Ânâh can also be used in the legal sense of “testify”: “Thou shalt not bear false witness against thy neighbor” (Exodus 20:16). Or we read in Exodus 23:2: “Thou shalt not follow a multitude to do evil.…” In a similar sense, Jacob proposed that Laban give him all the spotted and speckled sheep of the flock, so that “my righteousness [will] answer [i.e., testify] for me in time to come, when it shall come [to make an investigation] for my hire before thy face …” (Genesis 30:33).VED-OT Answer.6


    A. Verb.VED-OT Arise.2

    qûm (קוּם, Strong's #6965), "to arise, stand up, come about." This word occurs in nearly every Semitic language, including biblical Hebrew and Aramaic. It occurs about 630 times in biblical Hebrew and 39 times in biblical Aramaic.It may denote any movement to an erect position, such as getting up out of a bed (Genesis 19:33), or it can be used as the opposite of sitting or kneeling, as when Abraham "stood up from before his dead" ( Genesis 23:3). It can also refer to the result of arising, as when Joseph saw his sheaf arise and remain erect (Genesis 37:7).VED-OT Arise.3

    qûm may be used by itself, with no direct object to refer to the origin of something, as when Isaiah says, "It shall not stand …" ( Isaiah 7:7). Sometimes qûm is used in an intensive mood to signify empowering or strengthening: "Strengthen thou me according unto thy word" ( Psalms 119:28). It is also used to denote the inevitable occurrence of something predicted or prearranged ( Ezekiel 13:6).VED-OT Arise.4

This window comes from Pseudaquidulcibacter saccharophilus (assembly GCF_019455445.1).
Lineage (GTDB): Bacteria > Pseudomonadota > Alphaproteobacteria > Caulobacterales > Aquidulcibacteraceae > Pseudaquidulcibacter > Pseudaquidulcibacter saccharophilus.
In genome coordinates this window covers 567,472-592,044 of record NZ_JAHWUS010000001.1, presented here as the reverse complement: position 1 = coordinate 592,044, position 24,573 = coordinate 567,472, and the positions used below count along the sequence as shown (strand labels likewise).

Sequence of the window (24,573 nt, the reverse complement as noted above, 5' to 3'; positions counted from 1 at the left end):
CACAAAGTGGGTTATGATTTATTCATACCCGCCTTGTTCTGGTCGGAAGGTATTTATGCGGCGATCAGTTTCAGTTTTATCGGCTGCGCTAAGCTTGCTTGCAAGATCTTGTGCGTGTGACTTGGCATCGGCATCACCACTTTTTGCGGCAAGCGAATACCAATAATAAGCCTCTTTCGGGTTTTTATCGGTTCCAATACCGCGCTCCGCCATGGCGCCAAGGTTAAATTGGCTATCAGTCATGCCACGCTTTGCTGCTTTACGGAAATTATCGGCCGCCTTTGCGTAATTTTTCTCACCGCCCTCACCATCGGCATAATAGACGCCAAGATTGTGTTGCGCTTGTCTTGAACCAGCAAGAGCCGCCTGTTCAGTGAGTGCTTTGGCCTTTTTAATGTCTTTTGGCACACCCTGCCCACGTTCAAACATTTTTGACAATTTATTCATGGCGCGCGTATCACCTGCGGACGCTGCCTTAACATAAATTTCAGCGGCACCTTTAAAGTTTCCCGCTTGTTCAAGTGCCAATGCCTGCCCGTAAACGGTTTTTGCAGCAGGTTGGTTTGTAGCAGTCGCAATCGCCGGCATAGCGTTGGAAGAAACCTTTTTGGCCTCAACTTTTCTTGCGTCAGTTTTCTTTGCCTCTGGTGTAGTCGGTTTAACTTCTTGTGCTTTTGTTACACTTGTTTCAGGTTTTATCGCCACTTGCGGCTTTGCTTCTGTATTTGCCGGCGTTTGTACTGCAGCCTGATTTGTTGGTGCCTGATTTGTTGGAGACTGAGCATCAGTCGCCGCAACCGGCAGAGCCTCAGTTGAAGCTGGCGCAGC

In a military context, qûm may mean "to engage in battle." In Psalms 18:38, for instance, God says, "I have wounded them that were not able to rise …" (cf 2 Samuel 23:10).VED-OT Arise.5

    Qûm may also be used very much like amad to indicate the continuation of something—e.g., "Thy kingdom shall not continue" ( 1 Samuel 13:14). Sometimes it indicates validity, as when a woman's vow shall not "stand" (be valid) if her father forbids it ( Numbers 30:5). Also see Deuteronomy 19:15, which states that a matter may be "confirmed" only by the testimony of two or more witnesses. In some passages, qûm means "immovable"; so Eli's eyes were "set" ( 1 Samuel 4:15).VED-OT Arise.6

    Another special use of qûm is "rise up again," as when a childless widow complains to the elders, "My husband's brother refuseth to raise up unto his brother a name in Israel …" ( Deuteronomy 25:7). In other words, the brother refuses to continue that name or "raise it up again."VED-OT Arise.7

    When used with another verb, %$ may suggest simply the beginning of an action. When Scripture says that "[Jacob] rose up, and passed over the [Euphrates] river" (Gen. 31:21), it does not mean that he literally stood up—merely that he began to cross the river.VED-OT Arise.8